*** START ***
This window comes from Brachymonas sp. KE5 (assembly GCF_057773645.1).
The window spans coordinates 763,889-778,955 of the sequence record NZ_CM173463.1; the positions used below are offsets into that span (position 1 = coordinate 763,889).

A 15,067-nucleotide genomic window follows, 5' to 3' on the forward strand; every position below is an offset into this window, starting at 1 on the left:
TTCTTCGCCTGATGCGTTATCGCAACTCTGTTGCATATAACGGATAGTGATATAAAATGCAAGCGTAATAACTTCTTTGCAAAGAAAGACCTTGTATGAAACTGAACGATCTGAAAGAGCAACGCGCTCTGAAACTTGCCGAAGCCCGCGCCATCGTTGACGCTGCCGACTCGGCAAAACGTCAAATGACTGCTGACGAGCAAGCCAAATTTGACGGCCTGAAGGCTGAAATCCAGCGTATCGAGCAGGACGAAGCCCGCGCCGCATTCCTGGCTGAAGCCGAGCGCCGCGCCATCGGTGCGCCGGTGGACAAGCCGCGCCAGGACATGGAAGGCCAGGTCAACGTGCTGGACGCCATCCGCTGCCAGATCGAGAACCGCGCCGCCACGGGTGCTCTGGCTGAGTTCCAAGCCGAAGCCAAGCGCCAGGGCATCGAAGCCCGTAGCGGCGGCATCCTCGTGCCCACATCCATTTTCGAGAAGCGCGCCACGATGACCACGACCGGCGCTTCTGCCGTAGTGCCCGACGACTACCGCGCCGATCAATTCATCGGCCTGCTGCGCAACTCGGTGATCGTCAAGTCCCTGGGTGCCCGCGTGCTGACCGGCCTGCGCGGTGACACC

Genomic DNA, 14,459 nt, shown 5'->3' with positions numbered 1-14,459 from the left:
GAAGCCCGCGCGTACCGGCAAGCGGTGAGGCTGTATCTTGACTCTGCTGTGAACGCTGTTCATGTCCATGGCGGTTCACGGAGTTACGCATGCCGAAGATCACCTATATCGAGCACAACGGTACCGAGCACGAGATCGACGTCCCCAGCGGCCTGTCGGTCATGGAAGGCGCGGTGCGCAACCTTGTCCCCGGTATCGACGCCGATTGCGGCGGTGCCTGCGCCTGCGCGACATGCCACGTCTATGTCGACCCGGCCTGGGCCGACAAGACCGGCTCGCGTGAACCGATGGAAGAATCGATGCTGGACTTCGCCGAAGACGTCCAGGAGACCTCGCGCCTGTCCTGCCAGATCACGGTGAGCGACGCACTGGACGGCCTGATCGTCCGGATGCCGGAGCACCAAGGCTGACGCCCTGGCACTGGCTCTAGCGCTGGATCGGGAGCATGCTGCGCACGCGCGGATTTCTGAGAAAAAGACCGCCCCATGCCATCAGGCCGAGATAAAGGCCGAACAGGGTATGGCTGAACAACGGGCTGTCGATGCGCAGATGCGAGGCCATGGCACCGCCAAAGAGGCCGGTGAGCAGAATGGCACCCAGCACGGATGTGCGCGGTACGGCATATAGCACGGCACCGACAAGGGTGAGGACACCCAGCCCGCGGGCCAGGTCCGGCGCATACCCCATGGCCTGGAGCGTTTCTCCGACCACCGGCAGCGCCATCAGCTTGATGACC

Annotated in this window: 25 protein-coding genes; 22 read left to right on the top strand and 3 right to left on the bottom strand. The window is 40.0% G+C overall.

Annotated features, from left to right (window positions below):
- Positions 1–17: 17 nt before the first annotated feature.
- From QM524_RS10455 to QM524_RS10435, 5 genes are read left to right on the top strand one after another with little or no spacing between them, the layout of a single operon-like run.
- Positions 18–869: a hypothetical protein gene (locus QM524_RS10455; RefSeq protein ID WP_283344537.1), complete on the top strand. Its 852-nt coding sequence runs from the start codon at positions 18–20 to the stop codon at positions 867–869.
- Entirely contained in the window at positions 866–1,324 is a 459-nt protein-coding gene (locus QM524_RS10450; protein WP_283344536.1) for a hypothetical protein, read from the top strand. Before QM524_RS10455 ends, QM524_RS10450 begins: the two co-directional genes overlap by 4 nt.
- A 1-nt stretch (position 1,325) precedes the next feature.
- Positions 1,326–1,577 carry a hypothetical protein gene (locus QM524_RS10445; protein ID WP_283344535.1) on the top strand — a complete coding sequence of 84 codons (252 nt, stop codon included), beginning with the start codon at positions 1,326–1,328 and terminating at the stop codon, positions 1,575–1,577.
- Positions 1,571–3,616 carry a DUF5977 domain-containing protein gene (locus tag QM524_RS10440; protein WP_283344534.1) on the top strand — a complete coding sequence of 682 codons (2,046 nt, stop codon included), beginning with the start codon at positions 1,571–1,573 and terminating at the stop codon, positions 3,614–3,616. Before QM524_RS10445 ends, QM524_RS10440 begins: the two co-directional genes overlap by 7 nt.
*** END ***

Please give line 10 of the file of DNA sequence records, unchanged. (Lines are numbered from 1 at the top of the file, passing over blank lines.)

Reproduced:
- From QM524_RS10455 to QM524_RS10435, 5 genes are read left to right on the top strand one after another with little or no spacing between them, the layout of a single operon-like run.